Price   $69.314m (Severe Weather Warning Services $5.033m Public Weather Services $14.455m Marine Weather Services $1.423m Aviation Weather Services $14.868m Defence Weather Services $3.305m Special Weather Services $3.965m Climate Data Service $4.457m Climate Monitoring Service $2.965m Meteorological Advisory Service $0.156m Special Investigation $7.405m Flood Warning Service $4.813m Hydrometeorological Advisory Service $1.218m High Seas Oceanographic Services $0.027m Coastal Oceanographic Services $0.074m Maintenance of Climate Data Bank $4.600m Water Resources Assessment activities $0.550m
OUTPUT GROUP - 1.4 INTERNATIONAL METEOROLOGICAL ACTIVITIES 
  Quality Australian influence is maintained through occupancy of important senior positions in the World Meteorological Organization (WMO). The value achieved from scientific exchange visits and cooperative projects undertaken with other countries is maintained. The flow of accurate observational data to Australia is increased through provision of technical assistance and meteorological training to the National Meteorological and Hydrological Services (NMHSs) of developing countries. 100% of the formal obligations of roles for the Melbourne World Meteorological Centre (WMC) and the Melbourne and Darwin Regional Specialised Meteorological Centres (RSMCs), as designated by the WMO, are fulfilled. A high level of demand for Australian officers to participate in WMO activities is maintained. A high level of satisfaction of regional developing NMHSs with Australian technical cooperation is maintained.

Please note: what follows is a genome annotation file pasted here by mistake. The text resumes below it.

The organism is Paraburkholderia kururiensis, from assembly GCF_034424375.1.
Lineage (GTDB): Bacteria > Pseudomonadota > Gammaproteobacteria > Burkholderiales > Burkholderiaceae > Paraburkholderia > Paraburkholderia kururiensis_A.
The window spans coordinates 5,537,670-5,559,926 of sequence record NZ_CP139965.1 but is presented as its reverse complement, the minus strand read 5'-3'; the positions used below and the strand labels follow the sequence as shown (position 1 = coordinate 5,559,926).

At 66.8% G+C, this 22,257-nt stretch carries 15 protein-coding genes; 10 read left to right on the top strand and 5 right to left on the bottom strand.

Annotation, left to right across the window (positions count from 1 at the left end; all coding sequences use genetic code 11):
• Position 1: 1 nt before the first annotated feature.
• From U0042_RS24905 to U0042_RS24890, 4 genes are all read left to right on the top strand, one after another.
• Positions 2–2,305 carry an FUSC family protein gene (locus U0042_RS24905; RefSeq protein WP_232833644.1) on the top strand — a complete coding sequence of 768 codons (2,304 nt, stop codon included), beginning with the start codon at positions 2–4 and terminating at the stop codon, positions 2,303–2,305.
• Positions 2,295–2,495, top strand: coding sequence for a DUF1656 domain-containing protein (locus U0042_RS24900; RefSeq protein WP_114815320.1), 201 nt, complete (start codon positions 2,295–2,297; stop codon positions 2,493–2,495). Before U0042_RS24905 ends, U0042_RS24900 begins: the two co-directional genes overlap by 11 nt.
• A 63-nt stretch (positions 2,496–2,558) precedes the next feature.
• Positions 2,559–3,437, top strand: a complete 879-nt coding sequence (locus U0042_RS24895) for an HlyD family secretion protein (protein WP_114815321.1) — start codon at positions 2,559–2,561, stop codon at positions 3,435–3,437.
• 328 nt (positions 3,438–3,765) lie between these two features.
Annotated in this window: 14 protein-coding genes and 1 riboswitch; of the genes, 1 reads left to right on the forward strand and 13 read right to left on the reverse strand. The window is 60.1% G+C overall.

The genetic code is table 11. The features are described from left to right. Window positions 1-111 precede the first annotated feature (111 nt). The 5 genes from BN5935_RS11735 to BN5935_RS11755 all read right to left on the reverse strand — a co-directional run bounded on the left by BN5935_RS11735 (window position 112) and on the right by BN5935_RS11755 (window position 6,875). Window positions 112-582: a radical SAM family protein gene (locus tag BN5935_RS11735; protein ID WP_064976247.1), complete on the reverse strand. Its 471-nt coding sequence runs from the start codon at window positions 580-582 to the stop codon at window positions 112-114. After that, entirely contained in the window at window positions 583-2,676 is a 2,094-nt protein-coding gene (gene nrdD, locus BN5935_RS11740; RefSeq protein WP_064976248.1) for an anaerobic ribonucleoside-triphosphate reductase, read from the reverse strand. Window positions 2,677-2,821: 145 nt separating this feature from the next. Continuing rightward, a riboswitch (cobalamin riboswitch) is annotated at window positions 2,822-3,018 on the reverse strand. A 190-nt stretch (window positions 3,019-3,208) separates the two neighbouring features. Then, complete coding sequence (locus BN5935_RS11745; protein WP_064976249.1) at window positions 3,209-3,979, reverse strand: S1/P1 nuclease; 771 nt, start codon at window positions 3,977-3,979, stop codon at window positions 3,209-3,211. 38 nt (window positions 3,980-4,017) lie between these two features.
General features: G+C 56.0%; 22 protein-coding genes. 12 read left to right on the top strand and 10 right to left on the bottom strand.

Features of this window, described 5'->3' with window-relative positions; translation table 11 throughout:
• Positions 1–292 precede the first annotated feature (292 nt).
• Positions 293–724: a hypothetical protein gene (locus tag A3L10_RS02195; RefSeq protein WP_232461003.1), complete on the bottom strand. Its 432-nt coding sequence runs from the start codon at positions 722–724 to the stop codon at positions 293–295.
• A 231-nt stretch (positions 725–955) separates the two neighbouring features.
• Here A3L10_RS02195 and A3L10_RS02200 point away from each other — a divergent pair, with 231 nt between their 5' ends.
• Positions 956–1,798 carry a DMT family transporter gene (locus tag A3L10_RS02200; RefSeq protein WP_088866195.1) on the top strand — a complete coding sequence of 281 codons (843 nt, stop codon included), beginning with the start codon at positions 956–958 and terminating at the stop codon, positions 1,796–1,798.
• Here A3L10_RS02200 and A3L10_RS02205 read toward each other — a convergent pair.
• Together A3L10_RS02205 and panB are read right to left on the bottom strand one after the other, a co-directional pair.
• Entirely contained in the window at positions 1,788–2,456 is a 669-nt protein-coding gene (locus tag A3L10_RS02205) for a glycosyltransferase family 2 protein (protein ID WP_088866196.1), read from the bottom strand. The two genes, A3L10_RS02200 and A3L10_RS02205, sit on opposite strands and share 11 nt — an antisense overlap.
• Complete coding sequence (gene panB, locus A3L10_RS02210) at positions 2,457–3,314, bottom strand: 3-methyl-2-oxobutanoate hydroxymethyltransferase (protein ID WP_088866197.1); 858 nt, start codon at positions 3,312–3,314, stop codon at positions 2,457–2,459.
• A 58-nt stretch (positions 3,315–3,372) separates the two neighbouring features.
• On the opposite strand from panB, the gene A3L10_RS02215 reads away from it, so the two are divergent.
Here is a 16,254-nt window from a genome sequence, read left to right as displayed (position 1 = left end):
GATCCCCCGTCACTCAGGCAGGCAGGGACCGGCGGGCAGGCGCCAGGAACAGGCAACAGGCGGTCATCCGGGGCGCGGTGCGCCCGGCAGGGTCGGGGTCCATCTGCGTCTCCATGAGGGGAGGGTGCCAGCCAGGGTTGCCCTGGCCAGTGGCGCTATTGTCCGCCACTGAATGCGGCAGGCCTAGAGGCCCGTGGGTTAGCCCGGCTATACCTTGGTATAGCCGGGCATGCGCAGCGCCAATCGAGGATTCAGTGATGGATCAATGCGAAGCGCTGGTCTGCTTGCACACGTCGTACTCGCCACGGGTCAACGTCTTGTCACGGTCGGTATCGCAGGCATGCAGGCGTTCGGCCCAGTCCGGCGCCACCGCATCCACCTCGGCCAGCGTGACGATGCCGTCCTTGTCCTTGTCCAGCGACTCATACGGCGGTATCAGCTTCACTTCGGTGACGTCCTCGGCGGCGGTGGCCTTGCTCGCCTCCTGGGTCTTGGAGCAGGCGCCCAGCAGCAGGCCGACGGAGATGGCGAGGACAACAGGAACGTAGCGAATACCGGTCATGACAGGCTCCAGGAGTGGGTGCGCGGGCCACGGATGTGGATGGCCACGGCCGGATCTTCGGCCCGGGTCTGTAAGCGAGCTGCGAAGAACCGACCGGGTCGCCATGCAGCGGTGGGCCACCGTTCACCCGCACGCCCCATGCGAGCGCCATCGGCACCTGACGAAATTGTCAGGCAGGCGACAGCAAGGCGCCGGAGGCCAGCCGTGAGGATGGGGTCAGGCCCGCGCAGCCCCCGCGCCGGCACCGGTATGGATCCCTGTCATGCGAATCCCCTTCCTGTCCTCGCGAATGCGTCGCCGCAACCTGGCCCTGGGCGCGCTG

Quantity Australia is represented in all WMO constituent bodies (viz. Congress, Executive Council, Regional Association V, all Technical Commissions). Three major international meteorological meetings are hosted in Australia. Active bilateral cooperative programmes are maintained with the eight countries (China, India, Indonesia, Iran, Japan, Republic of Korea, Russian Federation, Vietnam) with which a Memorandum of Understanding or treaty has been signed. All AusAID projects offering training courses by the Bureau of Meteorology Training Centre in Melbourne to help develop meteorology in developing countries are supported. WMC Melbourne, RSMCs Melbourne and Darwin and the Joint Technical Commission for Oceanographic and Marine Meteorology (JCOMM) Specialised Oceanographic Centre, Melbourne, are maintained.
    Price   $2.628m ($1.161m to meet Australia's assessed contribution to the WMO regular budget in 2003-04; participation in the scientific and technical programmes of the WMO and related international exchange activities $1.318m; and Bureau participation in the WMO Voluntary Cooperation Programme and bilateral technical cooperation activities $0.149m)

PERFORMANCE INFORMATION

Achievement of planned performance will be reported in the Commonwealth Bureau of Meteorology's 2003 04 Annual Report.

EVALUATIONS

In 2003-04 the Commonwealth Bureau of Meteorology will review its cost recovery arrangements against the Government's new cost recovery policy and guidelines. As part of the review a Cost Recovery Impact Statement (CRIS) will be prepared.

No evaluations are planned for 2003-04.